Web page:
Thus, we see that the wave function $\psi (\mathbf{r},t)$ oscillates with a definite frequency. In classical physics the frequency corresponds to the energy. Therefore, the quantum mechanical state has a definite energy E. The probability to find a particle at $\mathbf{r}$ is the absolute square of the wave function $| \psi (\mathbf{r},t) |^2 .$ Because of time-independent fractional Schrödinger equation this is equal to $| \phi (\mathbf{r})|^2$ and does not depend upon the time. That is, the probability of finding the particle at $\mathbf{r}$ is independent of the time. One can say that the system is in a stationary state. In other words, there is no variation in the probabilities as a function of time.

### Probability current density

The continuity equation for probability current and density follows from the fractional Schrödinger equation:

$\frac{\partial \rho (\mathbf{r},t)}{\partial t}+\nabla \cdot \mathbf{j}( \mathbf{r},t)=0,$

where $\rho (\mathbf{r},t)=\psi ^{\ast }(\mathbf{r},t)\psi (\mathbf{r},t)$ is the quantum mechanical probability density and the vector $\mathbf{j}(\mathbf{r},t)$ can be called by the fractional probability current density vector

$\mathbf{j}(\mathbf{r},t)=\frac{D_\alpha \hbar }i\left( \psi ^{*}(\mathbf{r} ,t)(-\hbar ^2\Delta )^{\alpha /2-1}\mathbf{\nabla }\psi (\mathbf{r},t)-\psi ( \mathbf{r},t)(-\hbar ^2\Delta )^{\alpha /2-1}\mathbf{\nabla }\psi ^{*}( \mathbf{r},t)\right) ,$

where we use the notation (see also matrix calculus): $\mathbf{\nabla =\partial /\partial r}$.

Introducing the momentum operator $\widehat{\mathbf{p}}=\frac{\hbar }{i} \frac{\partial }{\partial \mathbf{r}}$ we can write the vector $\mathbf{j}$ in the form (see, Ref.[2])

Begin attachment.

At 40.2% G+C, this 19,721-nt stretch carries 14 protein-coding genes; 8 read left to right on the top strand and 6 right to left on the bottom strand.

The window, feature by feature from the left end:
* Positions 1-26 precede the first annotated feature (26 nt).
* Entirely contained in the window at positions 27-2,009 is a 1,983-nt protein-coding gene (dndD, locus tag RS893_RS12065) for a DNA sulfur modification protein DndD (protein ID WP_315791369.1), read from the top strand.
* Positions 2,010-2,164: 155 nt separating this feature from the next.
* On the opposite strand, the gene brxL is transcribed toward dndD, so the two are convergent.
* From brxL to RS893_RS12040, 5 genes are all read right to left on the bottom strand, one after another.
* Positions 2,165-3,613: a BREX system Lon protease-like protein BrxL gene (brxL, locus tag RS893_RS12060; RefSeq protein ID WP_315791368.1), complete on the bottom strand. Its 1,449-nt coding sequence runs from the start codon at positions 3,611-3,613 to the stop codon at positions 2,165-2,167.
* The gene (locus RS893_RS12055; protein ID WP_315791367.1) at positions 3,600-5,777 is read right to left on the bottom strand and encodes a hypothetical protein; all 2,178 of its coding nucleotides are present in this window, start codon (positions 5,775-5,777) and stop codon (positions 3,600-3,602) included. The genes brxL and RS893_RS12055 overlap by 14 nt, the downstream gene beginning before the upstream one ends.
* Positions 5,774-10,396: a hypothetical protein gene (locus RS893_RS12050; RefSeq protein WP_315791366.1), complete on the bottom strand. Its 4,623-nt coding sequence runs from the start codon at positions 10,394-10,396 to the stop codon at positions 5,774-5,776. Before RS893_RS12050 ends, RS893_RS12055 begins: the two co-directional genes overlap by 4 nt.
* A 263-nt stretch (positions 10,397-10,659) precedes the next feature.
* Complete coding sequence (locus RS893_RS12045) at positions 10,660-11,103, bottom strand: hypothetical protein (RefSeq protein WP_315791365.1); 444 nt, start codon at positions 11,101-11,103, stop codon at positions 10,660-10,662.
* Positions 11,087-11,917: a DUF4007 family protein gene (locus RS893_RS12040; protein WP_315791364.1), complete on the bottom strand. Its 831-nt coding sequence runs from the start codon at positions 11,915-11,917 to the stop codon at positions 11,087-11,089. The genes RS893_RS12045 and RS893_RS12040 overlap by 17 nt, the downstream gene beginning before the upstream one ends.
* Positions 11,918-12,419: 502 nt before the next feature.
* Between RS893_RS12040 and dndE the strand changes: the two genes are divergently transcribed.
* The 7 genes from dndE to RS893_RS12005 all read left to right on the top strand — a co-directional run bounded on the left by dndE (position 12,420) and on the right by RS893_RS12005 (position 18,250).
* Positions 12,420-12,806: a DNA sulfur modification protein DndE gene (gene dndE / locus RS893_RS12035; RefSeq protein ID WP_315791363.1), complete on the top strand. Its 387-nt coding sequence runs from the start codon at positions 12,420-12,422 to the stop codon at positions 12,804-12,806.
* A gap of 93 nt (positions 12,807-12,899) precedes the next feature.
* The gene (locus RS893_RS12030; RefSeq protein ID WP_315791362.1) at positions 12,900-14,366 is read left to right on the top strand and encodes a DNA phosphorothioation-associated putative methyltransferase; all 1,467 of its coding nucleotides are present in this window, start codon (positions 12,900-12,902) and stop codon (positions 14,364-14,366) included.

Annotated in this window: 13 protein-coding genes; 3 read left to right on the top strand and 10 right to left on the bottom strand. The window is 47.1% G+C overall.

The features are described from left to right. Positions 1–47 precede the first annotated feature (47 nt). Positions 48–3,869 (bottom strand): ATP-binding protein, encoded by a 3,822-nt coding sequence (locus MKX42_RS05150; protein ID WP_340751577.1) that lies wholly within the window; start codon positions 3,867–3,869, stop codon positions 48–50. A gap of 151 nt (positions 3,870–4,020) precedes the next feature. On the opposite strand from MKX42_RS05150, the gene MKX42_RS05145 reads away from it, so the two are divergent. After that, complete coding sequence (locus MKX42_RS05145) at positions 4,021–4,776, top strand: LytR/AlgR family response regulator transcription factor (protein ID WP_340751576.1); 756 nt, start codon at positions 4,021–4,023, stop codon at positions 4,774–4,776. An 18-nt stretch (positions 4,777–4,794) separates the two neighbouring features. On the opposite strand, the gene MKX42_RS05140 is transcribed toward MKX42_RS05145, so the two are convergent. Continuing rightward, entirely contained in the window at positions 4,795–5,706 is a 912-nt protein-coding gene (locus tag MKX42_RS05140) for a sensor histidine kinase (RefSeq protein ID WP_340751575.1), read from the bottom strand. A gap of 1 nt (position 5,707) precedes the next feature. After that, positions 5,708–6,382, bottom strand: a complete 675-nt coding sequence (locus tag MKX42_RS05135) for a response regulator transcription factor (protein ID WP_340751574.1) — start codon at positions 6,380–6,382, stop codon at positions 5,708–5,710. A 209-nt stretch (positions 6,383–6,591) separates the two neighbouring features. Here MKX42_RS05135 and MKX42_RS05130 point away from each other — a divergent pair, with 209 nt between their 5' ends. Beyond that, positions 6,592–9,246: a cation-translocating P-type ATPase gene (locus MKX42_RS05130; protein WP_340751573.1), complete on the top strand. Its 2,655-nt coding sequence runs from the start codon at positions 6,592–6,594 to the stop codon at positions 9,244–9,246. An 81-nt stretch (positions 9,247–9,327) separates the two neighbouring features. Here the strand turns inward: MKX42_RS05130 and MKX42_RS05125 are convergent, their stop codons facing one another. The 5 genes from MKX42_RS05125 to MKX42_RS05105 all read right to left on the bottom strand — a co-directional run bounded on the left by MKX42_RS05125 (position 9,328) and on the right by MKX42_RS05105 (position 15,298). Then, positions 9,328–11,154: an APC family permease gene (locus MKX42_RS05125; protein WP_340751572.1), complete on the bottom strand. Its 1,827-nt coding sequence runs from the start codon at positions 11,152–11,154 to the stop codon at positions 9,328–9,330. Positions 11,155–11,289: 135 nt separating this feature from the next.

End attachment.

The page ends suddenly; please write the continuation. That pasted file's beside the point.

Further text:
$\mathbf{j=}D_{\alpha }\left( \psi (\widehat{\mathbf{p}}^{2})^{\alpha /2-1} \widehat{\mathbf{p}}\psi ^{\ast }+\psi ^{\ast }(\widehat{\mathbf{p}}^{\ast 2})^{\alpha /2-1}\widehat{\mathbf{p}}^{\ast }\psi \right).$

This is fractional generalization of the well-known equation for probability current density vector of standard quantum mechanics (see, Ref.[7]).

#### Velocity operator

The quantum mechanical velocity operator $\widehat{\mathbf{v}}$ is defined as follows:

$\widehat{\mathbf{v}}=\frac{i}{\hbar }(H_{\alpha }\widehat{\mathbf{r}}\mathbf{ -}\widehat{\mathbf{r}}H_{\alpha }),$

Straightforward calculation results in (see, Ref.[2])

$\widehat{\mathbf{v}}=\alpha D_{\alpha }|\widehat{\mathbf{p}}^{2}|^{\alpha /2-1}\widehat{\mathbf{p}}\,.$

Hence,

$\mathbf{j=}\frac{1}{\alpha }\left( \psi \widehat{\mathbf{v}}\psi ^{\ast }+\psi ^{\ast }\widehat{\mathbf{v}}\psi \right) ,\qquad 1<\alpha \leq 2.$

To get the probability current density equal to 1 (the current when one particle passes through unit area per unit time) the wave function of a free particle has to be normalized as

$\psi (\mathbf{r},t)=\sqrt{\frac{\alpha }{2\mathrm{v}}}\exp \left[\frac{i}{\hbar }( \mathbf{p}\cdot\mathbf{r}-Et)\right],\qquad E=D_{\alpha }|\mathbf{p}|^{\alpha },\qquad 1<\alpha \leq 2,$

where $\mathrm{v}$ is the particle velocity, $\mathrm{v}=\alpha D_{\alpha }p^{\alpha -1}$.

Then we have

$\mathbf{j=}\frac{\mathbf{v}}{\mathrm{v}},\qquad \mathbf{v}=\alpha D_{\alpha }|\mathbf{p}^{2}|^{\frac{\alpha }{2}-1}\mathbf{p,}$

that is, the vector $\mathbf{j}$ is indeed the unit vector.

## Physical applications

### Fractional Bohr atom